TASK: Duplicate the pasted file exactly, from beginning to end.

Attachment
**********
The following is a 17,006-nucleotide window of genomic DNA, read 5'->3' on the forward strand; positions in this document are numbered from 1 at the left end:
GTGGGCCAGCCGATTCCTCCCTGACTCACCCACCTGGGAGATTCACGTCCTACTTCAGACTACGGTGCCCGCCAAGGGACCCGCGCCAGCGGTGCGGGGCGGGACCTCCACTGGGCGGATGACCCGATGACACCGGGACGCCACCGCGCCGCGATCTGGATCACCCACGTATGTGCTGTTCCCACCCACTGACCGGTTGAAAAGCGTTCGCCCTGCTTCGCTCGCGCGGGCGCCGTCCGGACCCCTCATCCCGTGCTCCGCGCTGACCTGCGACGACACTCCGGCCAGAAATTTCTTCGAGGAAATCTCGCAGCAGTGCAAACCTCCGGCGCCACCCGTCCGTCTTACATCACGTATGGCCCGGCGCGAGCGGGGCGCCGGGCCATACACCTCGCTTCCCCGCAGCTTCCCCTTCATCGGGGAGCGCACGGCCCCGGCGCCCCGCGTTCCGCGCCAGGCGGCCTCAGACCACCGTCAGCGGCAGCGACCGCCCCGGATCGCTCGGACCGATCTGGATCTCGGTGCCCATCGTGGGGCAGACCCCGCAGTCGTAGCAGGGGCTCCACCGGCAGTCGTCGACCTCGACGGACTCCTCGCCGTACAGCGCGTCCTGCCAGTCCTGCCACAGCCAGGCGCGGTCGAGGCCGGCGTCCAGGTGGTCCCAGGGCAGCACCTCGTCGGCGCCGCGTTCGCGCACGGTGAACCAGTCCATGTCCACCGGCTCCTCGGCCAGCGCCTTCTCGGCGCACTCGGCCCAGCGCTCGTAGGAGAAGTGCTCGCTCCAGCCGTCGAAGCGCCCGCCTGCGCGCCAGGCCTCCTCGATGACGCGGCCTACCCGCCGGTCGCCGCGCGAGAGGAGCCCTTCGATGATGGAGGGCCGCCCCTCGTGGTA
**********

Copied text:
The following is a 17,006-nucleotide window of genomic DNA, read 5'->3' on the forward strand; positions in this document are numbered from 1 at the left end:
GTGGGCCAGCCGATTCCTCCCTGACTCACCCACCTGGGAGATTCACGTCCTACTTCAGACTACGGTGCCCGCCAAGGGACCCGCGCCAGCGGTGCGGGGCGGGACCTCCACTGGGCGGATGACCCGATGACACCGGGACGCCACCGCGCCGCGATCTGGATCACCCACGTATGTGCTGTTCCCACCCACTGACCGGTTGAAAAGCGTTCGCCCTGCTTCGCTCGCGCGGGCGCCGTCCGGACCCCTCATCCCGTGCTCCGCGCTGACCTGCGACGACACTCCGGCCAGAAATTTCTTCGAGGAAATCTCGCAGCAGTGCAAACCTCCGGCGCCACCCGTCCGTCTTACATCACGTATGGCCCGGCGCGAGCGGGGCGCCGGGCCATACACCTCGCTTCCCCGCAGCTTCCCCTTCATCGGGGAGCGCACGGCCCCGGCGCCCCGCGTTCCGCGCCAGGCGGCCTCAGACCACCGTCAGCGGCAGCGACCGCCCCGGATCGCTCGGACCGATCTGGATCTCGGTGCCCATCGTGGGGCAGACCCCGCAGTCGTAGCAGGGGCTCCACCGGCAGTCGTCGACCTCGACGGACTCCTCGCCGTACAGCGCGTCCTGCCAGTCCTGCCACAGCCAGGCGCGGTCGAGGCCGGCGTCCAGGTGGTCCCAGGGCAGCACCTCGTCGGCGCCGCGTTCGCGCACGGTGAACCAGTCCATGTCCACCGGCTCCTCGGCCAGCGCCTTCTCGGCGCACTCGGCCCAGCGCTCGTAGGAGAAGTGCTCGCTCCAGCCGTCGAAGCGCCCGCCTGCGCGCCAGGCCTCCTCGATGACGCGGCCTACCCGCCGGTCGCCGCGCGAGAGGAGCCCTTCGATGATGGAGGGCCGCCCCTCGTGGTA